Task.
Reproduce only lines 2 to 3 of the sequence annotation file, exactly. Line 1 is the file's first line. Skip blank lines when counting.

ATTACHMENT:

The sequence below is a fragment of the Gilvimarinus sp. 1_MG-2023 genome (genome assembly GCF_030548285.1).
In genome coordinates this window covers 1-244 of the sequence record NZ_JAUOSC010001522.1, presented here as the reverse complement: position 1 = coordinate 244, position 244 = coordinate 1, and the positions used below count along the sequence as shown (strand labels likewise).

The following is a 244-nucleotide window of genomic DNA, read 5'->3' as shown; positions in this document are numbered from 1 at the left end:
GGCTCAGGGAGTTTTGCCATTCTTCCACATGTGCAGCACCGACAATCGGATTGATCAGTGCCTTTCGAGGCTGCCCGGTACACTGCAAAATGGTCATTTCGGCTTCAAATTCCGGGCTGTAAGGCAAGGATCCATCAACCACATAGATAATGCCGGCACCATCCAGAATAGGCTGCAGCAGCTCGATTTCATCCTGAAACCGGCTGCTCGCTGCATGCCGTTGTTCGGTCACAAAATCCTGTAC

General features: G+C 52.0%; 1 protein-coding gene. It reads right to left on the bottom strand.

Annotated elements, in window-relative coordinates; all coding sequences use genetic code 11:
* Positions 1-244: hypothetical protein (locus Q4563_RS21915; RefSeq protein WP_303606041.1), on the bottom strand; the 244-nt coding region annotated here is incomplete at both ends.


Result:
In genome coordinates this window covers 1-244 of the sequence record NZ_JAUOSC010001522.1, presented here as the reverse complement: position 1 = coordinate 244, position 244 = coordinate 1, and the positions used below count along the sequence as shown (strand labels likewise).

The following is a 244-nucleotide window of genomic DNA, read 5'->3' as shown; positions in this document are numbered from 1 at the left end: